This Article is From Aug 01, 2020

Bal Gangadhar Tilak: Freedom Fighter Who Said, "Swaraj Is My Birth Right"

Bal Gangadhar Tilak Death Anniversary: Freedom Fighter Lokmanya Tilak's 100th death anniversary is being observed today.

Bal Gangadhar Tilak: Freedom Fighter Who Said, 'Swaraj Is My Birth Right'

Lokmanya Bal Gangadhar Tilak's 100th death anniversary is being observed today

Lokmanya Bal Gangadhar Tilak Death Anniversary: One of the firebrand freedom fighters and the strongest proponent of 'purna swaraj' or 'total self-rule', Lokmanya Bal Gangadhar Tilak's 100th death anniversary is being observed today. Lokmanya Tilak's slogan 'Swaraj is my birth right and I shall have it' caught the imagination of a country fighting to free itself from the colonial rule. Lokmanya Bal Gangadhar Tilak died on August 1, 1920 in Mumbai.

Bal Gangadhar Tilak tirelessly contributed to help the country break free from the British rule. Part of the Lal-Bal-Pal (Lala Lajpat Rai, Bal Gangadhar Tilak and Bipin Chandra Pal) troika, Bal Gangadhar Tilak was called 'father of the Indian unrest" by British colonial rulers.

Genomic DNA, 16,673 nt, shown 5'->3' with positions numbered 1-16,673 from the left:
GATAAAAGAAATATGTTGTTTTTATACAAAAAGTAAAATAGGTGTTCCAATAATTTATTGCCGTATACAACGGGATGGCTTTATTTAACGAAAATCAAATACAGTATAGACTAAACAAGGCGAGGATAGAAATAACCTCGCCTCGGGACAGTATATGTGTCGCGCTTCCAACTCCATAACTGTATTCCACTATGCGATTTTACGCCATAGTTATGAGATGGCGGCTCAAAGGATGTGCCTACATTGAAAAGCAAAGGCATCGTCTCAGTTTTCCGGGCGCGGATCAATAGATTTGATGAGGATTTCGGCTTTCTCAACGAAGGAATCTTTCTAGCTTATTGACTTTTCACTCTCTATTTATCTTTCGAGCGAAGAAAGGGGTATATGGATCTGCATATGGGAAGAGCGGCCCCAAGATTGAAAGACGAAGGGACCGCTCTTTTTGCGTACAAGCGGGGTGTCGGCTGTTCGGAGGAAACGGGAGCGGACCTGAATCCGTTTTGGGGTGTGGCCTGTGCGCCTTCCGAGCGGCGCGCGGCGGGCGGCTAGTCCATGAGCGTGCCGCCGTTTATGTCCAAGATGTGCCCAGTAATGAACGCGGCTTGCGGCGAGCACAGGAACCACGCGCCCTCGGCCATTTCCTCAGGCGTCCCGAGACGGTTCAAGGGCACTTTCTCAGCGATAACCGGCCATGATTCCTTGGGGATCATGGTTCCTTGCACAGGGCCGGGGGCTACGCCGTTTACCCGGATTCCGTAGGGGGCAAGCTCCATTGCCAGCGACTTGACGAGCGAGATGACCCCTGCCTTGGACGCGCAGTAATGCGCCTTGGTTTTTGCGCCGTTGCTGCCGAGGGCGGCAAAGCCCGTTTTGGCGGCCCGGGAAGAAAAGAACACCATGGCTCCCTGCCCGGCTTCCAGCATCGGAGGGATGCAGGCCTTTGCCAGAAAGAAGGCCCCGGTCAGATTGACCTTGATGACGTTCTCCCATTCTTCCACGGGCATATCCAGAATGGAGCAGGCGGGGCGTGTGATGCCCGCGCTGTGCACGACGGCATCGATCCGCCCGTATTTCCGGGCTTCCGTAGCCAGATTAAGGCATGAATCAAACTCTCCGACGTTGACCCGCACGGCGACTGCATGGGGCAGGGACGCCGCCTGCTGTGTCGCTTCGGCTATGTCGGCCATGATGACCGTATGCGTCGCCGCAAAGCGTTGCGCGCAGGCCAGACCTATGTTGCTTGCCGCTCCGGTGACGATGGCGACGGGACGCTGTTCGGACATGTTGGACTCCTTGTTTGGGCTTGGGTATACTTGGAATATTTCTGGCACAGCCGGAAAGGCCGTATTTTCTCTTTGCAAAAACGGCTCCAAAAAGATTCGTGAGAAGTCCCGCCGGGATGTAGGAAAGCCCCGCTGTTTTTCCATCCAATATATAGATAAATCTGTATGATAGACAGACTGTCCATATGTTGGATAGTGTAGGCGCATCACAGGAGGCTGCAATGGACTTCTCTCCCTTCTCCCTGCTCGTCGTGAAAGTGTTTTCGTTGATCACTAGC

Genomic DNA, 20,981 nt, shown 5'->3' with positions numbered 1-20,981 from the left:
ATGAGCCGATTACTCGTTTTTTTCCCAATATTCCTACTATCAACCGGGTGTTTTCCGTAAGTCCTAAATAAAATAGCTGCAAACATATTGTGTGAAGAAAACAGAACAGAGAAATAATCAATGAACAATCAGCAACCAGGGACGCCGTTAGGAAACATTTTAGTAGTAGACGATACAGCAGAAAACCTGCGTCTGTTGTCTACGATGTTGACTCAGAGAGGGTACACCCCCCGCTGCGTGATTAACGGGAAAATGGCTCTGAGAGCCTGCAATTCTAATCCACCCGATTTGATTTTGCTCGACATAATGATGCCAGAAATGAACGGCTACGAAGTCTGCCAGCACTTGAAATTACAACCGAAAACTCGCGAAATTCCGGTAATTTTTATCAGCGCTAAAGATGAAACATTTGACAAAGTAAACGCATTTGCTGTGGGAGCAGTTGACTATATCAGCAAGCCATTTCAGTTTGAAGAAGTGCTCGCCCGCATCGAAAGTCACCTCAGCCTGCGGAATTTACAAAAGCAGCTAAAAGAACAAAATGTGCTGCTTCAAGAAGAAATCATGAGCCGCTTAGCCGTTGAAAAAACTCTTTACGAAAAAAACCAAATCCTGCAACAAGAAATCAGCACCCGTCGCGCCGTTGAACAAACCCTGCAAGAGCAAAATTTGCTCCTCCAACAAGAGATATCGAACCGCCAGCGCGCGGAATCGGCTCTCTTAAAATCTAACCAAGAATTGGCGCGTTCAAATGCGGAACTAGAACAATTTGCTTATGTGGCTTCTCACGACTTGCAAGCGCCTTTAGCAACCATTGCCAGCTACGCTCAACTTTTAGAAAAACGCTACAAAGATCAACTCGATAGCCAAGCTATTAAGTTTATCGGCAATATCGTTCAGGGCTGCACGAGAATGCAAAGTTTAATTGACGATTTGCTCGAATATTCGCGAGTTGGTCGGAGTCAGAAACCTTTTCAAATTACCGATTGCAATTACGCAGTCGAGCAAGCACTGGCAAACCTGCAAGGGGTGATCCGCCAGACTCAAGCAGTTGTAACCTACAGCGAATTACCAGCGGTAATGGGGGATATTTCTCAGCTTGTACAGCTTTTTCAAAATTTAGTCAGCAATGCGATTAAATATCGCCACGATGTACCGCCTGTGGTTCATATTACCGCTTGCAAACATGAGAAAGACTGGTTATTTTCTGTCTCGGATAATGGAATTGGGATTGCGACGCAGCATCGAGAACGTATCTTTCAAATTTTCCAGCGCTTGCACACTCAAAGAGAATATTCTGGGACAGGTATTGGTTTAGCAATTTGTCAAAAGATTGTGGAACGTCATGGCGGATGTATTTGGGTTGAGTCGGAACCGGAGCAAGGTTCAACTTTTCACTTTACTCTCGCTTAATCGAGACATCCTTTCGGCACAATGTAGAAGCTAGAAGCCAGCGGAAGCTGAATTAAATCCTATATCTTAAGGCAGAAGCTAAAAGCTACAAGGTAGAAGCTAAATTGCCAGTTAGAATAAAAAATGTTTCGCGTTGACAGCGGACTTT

Taking to Twitter Prime Minister Narendra Modi paid his tribute to Lokmanya Bal Gangadhar Tilak. "India bows to Lokmanya Tilak on his 100th Punya Tithi. His intellect, courage, sense of justice and idea of Swaraj continue to inspire...": PM Modi said.

Bal Gangadhar Tilak was a scholar, a writer, mathematician and a philosopher. He was given the title, 'Lokmanya', which means 'beloved leader' by his followers.

Lokmanya Tilak received his education at the Deccan College in Pune and he earned his Bachelor's degree in 1876, in mathematics and Sanskrit. Later he also studied law at the University of Bombay. He founded the Deccan Education Society in 1884 with an aim to educate common people in English.

Lokmanya Tilak founded and edited two newspapers - Kesari in Marathi and The Mahratta in English. He used his pen as a weapon to criticise the colonial rulers.

He was imprisoned a number of times including a long stint at Mandalay in Myanmar. During his years in prison, he spent his time reading and writing. He wrote the famous 'Gita Rahasya' - an analysis of the Karma Yoga which finds its source in The Bhagavad Gita.

While Jawaharlal Nehru called him the 'father of Indian revolution', Mahatma Gandhi described Lokmanya Bal Gangadhar Tilak as 'the maker of modern India'.